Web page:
Prevention of antibiotic resistant infections in critically ill patients
Antibiotics are amazingly effective drugs, which have saved tens of millions of lives since their discovery in the mid-20th century. Over the last seven decades, many millions of metric tons of antibiotics have been used in both clinical and veterinary practice.
This has contributed to the emergence and spread of bacteria that are no longer affected by the antimicrobial action of antibiotics. Infections caused by these antibiotic-resistant bacteria are exceedingly difficult to treat and can be life-threatening, particularly in individuals with a weakened immune system.
The spread of antibiotic resistant bacteria can also endanger routine surgical interventions, such as caesarean sections and hip replacements. The number of deaths caused by drug-resistant bacteria is likely to increase sharply over the next few decades, particularly in low- and middle-income countries. Some scientists are warning that the world is at the cusp of entering a post-antibiotic era, in which, due to the spread of resistance, antibiotics will be entirely ineffective.
While these future scenarios are bleak, it is not beyond our control to turn back the tide on antibiotic resistance. One way in which we can minimise the use of antibiotics, or the impact of resistance, is by implementing new approaches to minimise the risk of patients becoming infected in the first place.
One of the most controversial interventions to prevent infections in critically ill patients is termed ‘Selective Decontamination of the Digestive tract’ (SDD). During SDD, Intensive Therapy Unit (ITU) patients are treated with a mix of three different antibiotics that are administered to the throat and the gut. The aim of SDD is to minimise the carriage of potential pathogens in the gut, while not affecting the harmless bacteria. Large trials have recently shown that SDD improves patient outcome during ITU hospitalisation. However, SDD is currently not widely implemented due to concerns that the indiscriminate use of antibiotics during SDD will select for antibiotic resistant bacteria.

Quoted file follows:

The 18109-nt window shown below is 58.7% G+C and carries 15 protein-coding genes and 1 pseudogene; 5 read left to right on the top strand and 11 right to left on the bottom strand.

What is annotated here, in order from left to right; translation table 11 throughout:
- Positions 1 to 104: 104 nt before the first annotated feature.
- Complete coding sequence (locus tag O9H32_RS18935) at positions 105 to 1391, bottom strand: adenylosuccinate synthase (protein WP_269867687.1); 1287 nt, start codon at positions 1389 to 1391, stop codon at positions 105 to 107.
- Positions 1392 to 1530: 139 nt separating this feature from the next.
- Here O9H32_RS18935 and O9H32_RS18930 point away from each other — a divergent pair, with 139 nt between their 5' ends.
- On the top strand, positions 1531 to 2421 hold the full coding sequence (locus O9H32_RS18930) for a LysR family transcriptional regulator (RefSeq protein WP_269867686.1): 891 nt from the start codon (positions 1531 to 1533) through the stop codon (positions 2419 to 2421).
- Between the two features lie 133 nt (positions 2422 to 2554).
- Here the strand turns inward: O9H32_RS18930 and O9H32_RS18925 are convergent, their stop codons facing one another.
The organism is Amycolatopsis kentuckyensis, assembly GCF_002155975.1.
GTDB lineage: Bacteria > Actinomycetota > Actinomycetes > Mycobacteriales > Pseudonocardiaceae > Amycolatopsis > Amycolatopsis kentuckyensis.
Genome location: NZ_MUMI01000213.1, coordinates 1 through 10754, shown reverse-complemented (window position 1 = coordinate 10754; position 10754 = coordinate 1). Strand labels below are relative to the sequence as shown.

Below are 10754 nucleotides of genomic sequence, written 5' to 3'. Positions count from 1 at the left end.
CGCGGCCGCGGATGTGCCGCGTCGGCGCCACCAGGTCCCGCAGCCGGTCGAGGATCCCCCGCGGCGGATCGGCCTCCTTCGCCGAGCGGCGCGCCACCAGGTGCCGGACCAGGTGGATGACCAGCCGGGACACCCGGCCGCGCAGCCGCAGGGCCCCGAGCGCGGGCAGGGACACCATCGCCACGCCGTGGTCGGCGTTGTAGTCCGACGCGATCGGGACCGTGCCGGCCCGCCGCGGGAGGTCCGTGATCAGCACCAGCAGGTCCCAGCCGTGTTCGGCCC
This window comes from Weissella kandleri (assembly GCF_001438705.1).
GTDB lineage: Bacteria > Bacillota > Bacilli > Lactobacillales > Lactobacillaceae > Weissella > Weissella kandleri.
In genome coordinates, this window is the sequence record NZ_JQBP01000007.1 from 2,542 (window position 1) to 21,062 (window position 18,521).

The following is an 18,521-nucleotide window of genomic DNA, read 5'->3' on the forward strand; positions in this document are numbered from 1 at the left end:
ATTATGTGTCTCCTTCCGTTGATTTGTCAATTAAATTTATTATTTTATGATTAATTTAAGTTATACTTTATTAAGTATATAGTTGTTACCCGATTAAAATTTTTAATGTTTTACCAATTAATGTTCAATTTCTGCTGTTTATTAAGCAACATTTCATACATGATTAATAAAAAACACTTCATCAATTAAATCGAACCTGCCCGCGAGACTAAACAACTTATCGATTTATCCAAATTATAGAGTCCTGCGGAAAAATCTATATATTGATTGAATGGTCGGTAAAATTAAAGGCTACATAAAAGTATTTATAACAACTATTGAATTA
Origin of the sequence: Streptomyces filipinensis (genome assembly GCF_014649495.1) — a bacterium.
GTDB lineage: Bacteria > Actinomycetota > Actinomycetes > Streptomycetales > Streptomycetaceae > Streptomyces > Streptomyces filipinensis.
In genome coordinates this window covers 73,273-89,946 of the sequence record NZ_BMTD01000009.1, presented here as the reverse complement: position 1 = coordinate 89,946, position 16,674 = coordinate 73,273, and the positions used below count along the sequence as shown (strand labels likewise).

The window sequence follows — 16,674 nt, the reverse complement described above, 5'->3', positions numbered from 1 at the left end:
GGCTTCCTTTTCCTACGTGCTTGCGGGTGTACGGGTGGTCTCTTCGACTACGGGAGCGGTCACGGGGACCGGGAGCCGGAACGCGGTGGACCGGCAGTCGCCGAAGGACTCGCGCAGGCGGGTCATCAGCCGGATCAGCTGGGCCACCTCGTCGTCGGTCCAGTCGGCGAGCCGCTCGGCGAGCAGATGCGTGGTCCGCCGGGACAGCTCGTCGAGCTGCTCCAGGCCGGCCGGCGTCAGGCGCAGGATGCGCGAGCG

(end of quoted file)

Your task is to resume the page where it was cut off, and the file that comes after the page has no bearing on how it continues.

A recent study led by the University of Birmingham, working with collaborators in the Netherlands and Finland, has compared the bacteria that live in the gut (or the ‘gut microbiome’) of patients treated with SDD with the gut microbiome of healthy individuals. The study showed that the gut microbiome of ITU patients rapidly changes after admittance to the ITU, presumably due to the patients’ critical illness combined with the use of SDD. Levels of the important ‘hospital bug’ Escherichia coli remained low during SDD and this is the likely explanation as to why ITU patients treated with SDD are less likely to have infections with this bacterium. Notably, only limited effects on resistance were observed, presumably because the use of three different antibiotics kills bacteria before they have the chance to develop resistance.
This study will not be the final word on SDD, but it may allay some fears concerning its effect on antibiotic resistance. SDD has been proven to save patients’ lives during ITU hospitalisation, and we will need to have a discussion on whether the benefits of SDD outweigh its risks.
Willem Van Schaik, Professor in Microbiology and Infection
College of Medical and Dental Sciences, University of Birmingham